Just returned from a two week stay at Paradise Cove Resort with my wife and nine year old daughter. We originally had booked just ten nights, thinking we'd leave the last four nights free to go elsewhere if we wanted. As it turned out, having driven around Efate and looked at a few other resorts, we decided to stay where we were.
How you feel about a holiday and a place is, at least for me, largely a matter of expectations. Paradise Cove was above our expectations and we very much enjoyed our stay there. The highlights for me were firstly the staff - Kris and Lauren, the new managers, were always friendly and helpful - and all the others who work there, and there are many, from the bar staff to the wait staff, the groundsmen to the cleaning ladies, all would welcome you with a big smile and hello and help you with anything you may need. Secondly, the position of the resort, facing northwest, means it is largely protected from the relentless southeast trade winds. It was windy for much of our time there, other less protected resorts would have been pretty miserable. Lastly the resort itself; the bungalows had an authentic island style feel to them; the snorkeling - we went every day - was very good, and the low key, laid back nature of the place suited us fine.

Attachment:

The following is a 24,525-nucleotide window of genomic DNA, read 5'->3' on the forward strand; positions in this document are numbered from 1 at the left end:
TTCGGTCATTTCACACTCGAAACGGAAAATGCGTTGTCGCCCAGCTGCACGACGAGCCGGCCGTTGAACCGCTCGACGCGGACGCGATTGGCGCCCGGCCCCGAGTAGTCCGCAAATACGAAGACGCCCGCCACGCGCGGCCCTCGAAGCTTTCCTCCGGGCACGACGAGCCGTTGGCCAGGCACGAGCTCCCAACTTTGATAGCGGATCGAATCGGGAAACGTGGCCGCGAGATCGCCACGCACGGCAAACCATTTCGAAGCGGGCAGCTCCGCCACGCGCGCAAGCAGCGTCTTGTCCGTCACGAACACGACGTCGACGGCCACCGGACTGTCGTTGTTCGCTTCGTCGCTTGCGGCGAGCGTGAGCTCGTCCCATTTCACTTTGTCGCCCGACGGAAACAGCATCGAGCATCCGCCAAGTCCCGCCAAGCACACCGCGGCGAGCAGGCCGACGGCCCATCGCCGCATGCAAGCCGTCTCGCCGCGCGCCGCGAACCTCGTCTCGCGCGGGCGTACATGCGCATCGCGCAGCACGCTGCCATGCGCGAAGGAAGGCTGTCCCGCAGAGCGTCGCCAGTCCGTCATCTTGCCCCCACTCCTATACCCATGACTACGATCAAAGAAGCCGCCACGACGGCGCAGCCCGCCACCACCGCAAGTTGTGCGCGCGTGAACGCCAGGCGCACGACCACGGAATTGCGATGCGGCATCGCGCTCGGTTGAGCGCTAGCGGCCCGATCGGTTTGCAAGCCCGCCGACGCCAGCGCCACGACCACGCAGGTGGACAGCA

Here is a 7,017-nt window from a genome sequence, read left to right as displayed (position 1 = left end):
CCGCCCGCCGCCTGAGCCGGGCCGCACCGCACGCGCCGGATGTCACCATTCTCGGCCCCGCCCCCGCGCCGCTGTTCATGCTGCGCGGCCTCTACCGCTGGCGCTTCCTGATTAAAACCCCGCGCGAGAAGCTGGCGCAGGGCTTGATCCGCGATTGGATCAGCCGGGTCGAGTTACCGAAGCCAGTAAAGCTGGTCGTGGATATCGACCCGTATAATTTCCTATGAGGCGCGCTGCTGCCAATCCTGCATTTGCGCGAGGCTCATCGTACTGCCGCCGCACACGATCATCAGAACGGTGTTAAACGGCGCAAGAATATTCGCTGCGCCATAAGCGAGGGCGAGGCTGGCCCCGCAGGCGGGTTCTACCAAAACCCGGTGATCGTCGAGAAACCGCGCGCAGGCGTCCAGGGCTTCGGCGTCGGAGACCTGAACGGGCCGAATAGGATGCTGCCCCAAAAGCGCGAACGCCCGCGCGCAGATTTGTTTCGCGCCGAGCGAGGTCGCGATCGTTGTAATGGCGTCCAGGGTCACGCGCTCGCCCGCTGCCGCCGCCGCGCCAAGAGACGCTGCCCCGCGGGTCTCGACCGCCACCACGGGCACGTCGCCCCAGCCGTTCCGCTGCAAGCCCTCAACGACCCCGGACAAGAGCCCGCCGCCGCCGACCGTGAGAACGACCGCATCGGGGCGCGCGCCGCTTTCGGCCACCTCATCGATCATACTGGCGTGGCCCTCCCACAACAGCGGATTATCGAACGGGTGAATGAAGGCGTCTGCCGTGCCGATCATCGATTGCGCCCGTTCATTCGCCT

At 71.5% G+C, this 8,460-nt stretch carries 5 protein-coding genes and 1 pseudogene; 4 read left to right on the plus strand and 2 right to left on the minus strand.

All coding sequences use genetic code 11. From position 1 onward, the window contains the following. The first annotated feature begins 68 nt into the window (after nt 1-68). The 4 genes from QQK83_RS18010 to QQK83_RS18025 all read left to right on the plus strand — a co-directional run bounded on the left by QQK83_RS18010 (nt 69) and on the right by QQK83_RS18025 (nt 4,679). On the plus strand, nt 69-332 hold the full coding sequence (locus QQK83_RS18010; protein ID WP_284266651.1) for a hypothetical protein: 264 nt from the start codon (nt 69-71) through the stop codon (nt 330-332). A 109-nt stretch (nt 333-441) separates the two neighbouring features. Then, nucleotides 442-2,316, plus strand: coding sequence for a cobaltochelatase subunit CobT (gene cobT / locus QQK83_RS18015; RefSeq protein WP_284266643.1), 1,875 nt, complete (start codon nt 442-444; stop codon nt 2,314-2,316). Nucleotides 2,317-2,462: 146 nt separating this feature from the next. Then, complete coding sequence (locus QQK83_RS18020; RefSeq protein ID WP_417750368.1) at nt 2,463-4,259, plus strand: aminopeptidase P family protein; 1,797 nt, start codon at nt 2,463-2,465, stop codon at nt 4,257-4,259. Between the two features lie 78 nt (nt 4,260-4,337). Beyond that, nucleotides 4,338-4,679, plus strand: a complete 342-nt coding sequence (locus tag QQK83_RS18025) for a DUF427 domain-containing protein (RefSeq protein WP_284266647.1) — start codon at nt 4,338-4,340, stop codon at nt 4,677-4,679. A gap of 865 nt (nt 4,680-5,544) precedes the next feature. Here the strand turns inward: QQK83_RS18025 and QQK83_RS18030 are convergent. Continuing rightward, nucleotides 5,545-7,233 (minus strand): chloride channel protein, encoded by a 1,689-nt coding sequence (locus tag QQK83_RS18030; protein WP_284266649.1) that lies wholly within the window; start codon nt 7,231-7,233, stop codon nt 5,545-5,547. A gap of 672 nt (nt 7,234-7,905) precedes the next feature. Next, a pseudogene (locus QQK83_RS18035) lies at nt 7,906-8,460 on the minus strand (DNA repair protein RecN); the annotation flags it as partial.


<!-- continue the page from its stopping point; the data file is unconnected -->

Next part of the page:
Negatives? Well apart from the road to the Paradise Cove area being a bit is rough, which did get a little tedious at times, can't think of anything that would make me want to stay else where. Of the other resorts we looked at, Eratap was very, very nice but expensive; Breakas looked pretty good but no to kids and was coping a lot of wind for much of the time we were there, similar with Tamanu. Nirvana, just down the road, where we had friends staying was nice, smaller bungalows but also less expensive, a possible alternative.
I guess I should add though, and I don't like ending on a negative note because we did have an enjoyable family holiday, that Vanuatu, or at least Efate, does have problems as a tourist destination. Port Vila is very run down, the place has a third world feel to it in a friendly sort of a way, which doesn't bother me, but the catch is you're paying first world prices - it's expensive and it's hard to avoid. In a competitive tourism market place that makes it difficult. Maybe the NiVan people make up for it, I guess you have to go and see for yourself.